Robert A. Teegarden's Blog

May 8, 2010

Arizona’s Proposition 100: To Tax or Not to Tax—That Is the Question


There are a lot of ideas captured in this debate.  Should we add 18% to the state sales tax?  It might raise an additional $900 million; it will probably increase the deficit by $1 billion.  We’re told that if the tax increase fails, a lot of programs could be cut.  There’s great theater in the airways. Citizens are smothered in hyperbole and extremes.  But peel back the onion and things start to look simpler and simpler.  Remove the layers of scorched-earth politics, remove the fencing and jousting over importance and public prominence. Remove the fear-mongering.  Clarity is what we need. It comes down to simple things.

 Einstein once said, ‘The definition of insanity is doing the same thing over and over again and expecting different results.’ In 1985 the voters approved a temporary transportation tax (Prop. 300).  Guess what? “Temporary” extended through 2009.  We were asked in 1998 to approve a two-year tax to help fund jails. This “temporary” tax has been extended until 2022. That was Proposition 411 in 2002. We’re told that this cannot happen this time because it’s a Constitutional mandate. We’re told…

 There are two sides to any budget: income and outgo, income and expenditures, assets and liabilities. There are only two ways to do a budget (assuming you do one):

  1. Match your revenues with your projected expenditures; or
  2. Match your expenditures with your projected revenues.

It comes down to: “Here’s what you’ve got to spend.” Or, “Here’s what you’ve got to earn.” The important question is where do you start: income or expenses?  A healthy budget has a balance between determined expenditures and anticipated revenues. Hidden in the deep recesses of any budget, however, is a nagging question.  Should I spend what I make or save some for a rainy day?  And if so, how much?  Does the word surplus exist in your budget?  Should I ever spend more thanI make?  On what items should I ever borrow?

 Economics 101: 

  1. The Government cannot make money.  They can print it and they can spend it, but they cannot make it.
  2. Government develops revenue through taxes.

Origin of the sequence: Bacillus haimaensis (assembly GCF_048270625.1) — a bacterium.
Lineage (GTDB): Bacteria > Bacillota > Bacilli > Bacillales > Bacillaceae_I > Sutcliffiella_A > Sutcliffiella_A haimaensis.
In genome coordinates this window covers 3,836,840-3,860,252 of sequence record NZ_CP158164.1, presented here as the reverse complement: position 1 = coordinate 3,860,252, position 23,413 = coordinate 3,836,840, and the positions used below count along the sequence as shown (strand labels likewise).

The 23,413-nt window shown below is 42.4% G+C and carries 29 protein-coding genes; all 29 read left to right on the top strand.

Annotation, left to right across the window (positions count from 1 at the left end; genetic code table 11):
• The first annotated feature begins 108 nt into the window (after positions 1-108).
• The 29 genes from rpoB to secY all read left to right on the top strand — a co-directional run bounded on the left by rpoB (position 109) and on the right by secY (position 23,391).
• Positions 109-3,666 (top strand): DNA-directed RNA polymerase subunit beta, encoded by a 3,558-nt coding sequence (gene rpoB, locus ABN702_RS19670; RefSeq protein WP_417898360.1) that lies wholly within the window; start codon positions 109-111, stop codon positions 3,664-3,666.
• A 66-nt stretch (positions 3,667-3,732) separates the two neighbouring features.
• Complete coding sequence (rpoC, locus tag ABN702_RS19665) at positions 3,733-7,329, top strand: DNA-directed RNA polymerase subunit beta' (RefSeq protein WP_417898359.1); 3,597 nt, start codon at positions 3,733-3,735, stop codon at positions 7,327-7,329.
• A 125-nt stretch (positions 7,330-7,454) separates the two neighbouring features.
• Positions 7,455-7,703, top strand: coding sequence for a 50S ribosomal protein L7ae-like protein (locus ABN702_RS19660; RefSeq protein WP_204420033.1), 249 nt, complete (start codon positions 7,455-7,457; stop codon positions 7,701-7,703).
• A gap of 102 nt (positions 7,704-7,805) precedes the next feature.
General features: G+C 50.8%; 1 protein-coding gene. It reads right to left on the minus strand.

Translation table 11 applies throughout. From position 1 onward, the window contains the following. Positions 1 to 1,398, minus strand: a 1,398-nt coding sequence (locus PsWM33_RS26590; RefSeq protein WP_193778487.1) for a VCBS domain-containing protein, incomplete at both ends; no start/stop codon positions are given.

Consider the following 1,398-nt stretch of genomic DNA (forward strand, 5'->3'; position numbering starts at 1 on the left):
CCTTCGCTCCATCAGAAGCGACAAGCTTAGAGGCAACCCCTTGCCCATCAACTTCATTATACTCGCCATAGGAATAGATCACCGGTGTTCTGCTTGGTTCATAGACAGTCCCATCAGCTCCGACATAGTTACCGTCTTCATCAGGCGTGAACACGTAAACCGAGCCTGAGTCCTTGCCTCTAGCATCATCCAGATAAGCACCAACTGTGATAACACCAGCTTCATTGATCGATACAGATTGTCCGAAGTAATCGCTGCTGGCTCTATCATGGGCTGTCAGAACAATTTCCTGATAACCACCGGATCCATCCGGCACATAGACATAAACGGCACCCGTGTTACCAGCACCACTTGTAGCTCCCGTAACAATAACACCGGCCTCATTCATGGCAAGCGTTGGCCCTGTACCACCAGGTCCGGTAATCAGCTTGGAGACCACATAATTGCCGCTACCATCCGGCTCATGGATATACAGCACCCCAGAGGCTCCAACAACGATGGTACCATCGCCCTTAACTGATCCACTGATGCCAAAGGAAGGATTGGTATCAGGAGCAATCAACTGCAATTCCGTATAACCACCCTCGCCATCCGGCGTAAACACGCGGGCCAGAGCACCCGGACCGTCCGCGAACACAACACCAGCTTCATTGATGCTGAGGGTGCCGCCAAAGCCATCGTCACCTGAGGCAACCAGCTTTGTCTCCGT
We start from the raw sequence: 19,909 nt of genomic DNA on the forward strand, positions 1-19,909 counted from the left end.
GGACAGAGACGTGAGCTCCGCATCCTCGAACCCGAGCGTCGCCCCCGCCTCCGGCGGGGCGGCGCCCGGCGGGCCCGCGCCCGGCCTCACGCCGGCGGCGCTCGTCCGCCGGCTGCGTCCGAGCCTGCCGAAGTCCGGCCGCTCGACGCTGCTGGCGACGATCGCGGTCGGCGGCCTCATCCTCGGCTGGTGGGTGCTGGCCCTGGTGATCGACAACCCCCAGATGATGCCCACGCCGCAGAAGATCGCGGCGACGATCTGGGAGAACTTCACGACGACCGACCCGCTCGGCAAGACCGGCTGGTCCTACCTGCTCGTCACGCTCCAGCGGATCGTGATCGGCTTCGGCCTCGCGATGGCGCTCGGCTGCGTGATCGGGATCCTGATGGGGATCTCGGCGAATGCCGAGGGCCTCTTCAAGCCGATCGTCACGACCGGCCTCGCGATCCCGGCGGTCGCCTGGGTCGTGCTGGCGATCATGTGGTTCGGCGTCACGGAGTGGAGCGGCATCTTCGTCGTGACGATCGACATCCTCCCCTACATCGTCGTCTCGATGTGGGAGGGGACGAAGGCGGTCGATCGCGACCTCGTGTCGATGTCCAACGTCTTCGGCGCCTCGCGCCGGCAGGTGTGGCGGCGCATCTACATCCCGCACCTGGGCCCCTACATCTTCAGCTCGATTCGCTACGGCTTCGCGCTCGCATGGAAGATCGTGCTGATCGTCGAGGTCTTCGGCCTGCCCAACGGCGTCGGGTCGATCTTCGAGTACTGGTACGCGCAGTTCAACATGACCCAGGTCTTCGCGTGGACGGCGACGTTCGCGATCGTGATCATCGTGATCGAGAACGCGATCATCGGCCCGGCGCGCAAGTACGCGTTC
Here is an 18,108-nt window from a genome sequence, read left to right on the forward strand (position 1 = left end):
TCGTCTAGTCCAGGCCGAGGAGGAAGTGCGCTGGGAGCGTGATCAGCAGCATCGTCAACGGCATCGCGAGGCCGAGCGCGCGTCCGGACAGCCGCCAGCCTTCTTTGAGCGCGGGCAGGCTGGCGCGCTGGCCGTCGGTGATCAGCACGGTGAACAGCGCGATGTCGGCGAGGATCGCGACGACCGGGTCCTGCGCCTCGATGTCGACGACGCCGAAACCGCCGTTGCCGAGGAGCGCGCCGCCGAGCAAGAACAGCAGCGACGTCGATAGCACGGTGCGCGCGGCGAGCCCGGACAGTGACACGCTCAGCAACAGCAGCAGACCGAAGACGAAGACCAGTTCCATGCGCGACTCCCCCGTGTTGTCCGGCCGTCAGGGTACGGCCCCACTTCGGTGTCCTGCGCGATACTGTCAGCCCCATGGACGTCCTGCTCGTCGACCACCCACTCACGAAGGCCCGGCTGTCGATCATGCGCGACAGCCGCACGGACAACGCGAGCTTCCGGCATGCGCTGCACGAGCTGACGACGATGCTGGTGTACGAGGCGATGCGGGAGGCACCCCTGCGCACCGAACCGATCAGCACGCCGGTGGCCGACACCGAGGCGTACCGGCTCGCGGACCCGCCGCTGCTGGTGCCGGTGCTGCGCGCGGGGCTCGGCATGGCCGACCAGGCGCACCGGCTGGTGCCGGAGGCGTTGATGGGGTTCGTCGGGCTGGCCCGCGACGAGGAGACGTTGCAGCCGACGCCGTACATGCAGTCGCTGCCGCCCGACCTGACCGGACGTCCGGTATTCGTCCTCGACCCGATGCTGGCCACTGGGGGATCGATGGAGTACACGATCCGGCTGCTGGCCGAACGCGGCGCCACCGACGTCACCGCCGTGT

3. All tax revenues come from the private sector.
  4. If the government marginalizes the private sector by adding more taxes, it cuts into the very source of revenues that could be taxed.  It cuts into its own income.

What would the schools do if we went to a flat tax?  They would have to develop an actual budget that demonstrated planned costs.  Their plans would be a function of funds available—that, incidentally, is exactly where they are in this debate—especially if Proposition 100 fails.  

It’s been revealed in the Proposition 100 debates that government agencies spend more than $9 million of our tax monies to lobby the government. If we already said these services are important and they have officers and agents that can make their case before the legislature, then by do we pay government lobbyists to lobby government legislators?  Here’s a $9 million savings.

The bigger problem is that the Prop. 100 debate is only a band-aid on a bleeding femoral artery.  What happens when 2013 rolls around and the changes necessary have not been implemented?  We all know that repeating an action is far less difficult that doing it the first time.  Heck, it’s almost a habit by then. The passage of Proposition 100 only delays the inevitable argument for another two or three years.  Systemic remedies are needed in the mean time.

Lincoln once said:  “You cannot bring about prosperity by discouraging thrift.”  It seems that Lincoln’s common sense and thrift is what we’ve needed for years.  Look where their lack has lead us.  Common sense says “No” to raising taxes during a recession/depression.  Common sense says “Do with less.”

The pro-Proposition 100 campaign says we need to “Protect Education and Public Safety”.  Protect them from what?  Will some threat level suddenly rise in the absence of Prop. 100 revenues?  For kids in Arizona’s government/union schools, how could it get any worse? One out of three won’t make it to 12th grade.  If they do get to 12th grade with Bs and As and try to go on to college, 50% of them will have to take remedial courses just to stay in college. 60% of the students applying at community colleges will have to take remediation courses.  More money has never been the solution in education.  In fact, it’s more money that’s got them where they are today.

All in all, Proposition 100 is the wrong idea at the wrong time.



  1. This is a very good summary of the reasons why I am not in favor of Prop 100. I just think it is postponing the inevitable and will just band-aid a very dysfunctional educational system for a few years in order for it to become more dysfunctional. Will Prop 100 put our classes back to reasonable sizes, get rid of the four years of math and three years of science requirement for graduation, or restore a liberal arts curriculum that will minister to the needs of more of our students? I doubt it. You are right – Prop 100 is not protecting anything. What will protect us is new elected leaders with creative and common-sense solutions to our problems.

    Comment by Chuck Sedgwick — May 9, 2010 @ 9:26 am |Reply

  2. Very interesting post. Honestly..

    Comment by Erik Bravo — May 28, 2010 @ 9:33 am |Reply

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